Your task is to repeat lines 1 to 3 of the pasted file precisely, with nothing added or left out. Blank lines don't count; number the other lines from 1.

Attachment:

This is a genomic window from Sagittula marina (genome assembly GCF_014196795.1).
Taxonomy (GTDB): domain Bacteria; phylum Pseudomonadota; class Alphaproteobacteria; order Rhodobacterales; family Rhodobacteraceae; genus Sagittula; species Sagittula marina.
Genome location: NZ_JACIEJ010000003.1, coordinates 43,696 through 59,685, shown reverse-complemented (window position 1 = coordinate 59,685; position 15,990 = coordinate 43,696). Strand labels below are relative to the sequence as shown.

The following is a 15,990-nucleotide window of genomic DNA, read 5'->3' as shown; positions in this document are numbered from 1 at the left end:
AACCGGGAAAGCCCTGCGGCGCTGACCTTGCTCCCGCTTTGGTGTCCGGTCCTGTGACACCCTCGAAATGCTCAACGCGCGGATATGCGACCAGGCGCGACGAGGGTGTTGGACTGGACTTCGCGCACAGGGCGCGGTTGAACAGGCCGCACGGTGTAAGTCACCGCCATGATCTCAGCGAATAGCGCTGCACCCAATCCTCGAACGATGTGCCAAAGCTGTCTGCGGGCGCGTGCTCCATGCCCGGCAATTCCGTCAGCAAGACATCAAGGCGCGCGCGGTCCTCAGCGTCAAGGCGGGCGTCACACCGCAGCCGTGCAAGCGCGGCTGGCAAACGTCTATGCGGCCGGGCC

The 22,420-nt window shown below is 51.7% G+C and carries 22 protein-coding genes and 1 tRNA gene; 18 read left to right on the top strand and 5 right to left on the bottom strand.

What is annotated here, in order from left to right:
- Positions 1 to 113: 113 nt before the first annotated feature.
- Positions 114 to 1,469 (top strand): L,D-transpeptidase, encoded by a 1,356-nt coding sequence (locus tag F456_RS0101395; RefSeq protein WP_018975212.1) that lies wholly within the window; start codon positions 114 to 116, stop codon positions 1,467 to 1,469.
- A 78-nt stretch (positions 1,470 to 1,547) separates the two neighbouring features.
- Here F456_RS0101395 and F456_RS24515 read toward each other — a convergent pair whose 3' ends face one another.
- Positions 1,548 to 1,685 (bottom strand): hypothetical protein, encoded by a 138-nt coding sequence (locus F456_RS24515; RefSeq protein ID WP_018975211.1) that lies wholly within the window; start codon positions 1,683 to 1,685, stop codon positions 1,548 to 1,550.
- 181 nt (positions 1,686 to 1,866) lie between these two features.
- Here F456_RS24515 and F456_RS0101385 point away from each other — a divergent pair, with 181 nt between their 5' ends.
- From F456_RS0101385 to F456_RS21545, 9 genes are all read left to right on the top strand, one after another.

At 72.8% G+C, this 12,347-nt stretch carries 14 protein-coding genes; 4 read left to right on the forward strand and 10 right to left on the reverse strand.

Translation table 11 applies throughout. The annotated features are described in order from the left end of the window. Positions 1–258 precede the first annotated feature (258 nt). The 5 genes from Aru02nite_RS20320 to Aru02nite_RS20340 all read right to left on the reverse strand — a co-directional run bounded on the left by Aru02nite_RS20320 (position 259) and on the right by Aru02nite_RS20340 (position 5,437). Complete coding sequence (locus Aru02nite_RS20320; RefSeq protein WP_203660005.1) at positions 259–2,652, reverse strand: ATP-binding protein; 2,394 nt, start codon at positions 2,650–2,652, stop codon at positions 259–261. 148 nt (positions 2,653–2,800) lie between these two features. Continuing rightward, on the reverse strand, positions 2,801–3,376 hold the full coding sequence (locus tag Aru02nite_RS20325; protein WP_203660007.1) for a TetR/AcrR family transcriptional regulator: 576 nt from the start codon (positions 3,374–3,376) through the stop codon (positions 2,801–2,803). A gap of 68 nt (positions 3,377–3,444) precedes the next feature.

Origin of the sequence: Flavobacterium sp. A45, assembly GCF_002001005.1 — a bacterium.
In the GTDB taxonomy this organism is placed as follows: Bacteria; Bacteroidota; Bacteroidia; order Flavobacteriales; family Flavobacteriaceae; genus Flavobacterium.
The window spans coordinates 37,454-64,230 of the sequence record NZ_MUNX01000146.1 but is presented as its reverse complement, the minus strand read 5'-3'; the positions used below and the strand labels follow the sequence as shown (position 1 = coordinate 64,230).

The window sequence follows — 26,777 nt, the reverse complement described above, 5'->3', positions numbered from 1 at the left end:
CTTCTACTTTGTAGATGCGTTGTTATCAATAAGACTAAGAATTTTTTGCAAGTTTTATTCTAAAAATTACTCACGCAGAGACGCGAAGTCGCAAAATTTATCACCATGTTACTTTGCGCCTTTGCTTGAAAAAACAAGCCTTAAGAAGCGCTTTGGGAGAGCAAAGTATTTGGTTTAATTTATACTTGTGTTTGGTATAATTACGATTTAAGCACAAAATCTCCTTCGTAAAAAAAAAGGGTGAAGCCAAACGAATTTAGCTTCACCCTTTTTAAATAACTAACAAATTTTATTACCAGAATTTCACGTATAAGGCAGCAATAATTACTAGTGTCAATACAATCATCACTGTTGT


This is a genomic window from Sagittula marina (genome assembly GCF_014196795.1).
Taxonomy (GTDB): domain Bacteria; phylum Pseudomonadota; class Alphaproteobacteria; order Rhodobacterales; family Rhodobacteraceae; genus Sagittula; species Sagittula marina.
Genome location: NZ_JACIEJ010000003.1, coordinates 43,696 through 59,685, shown reverse-complemented (window position 1 = coordinate 59,685; position 15,990 = coordinate 43,696). Strand labels below are relative to the sequence as shown.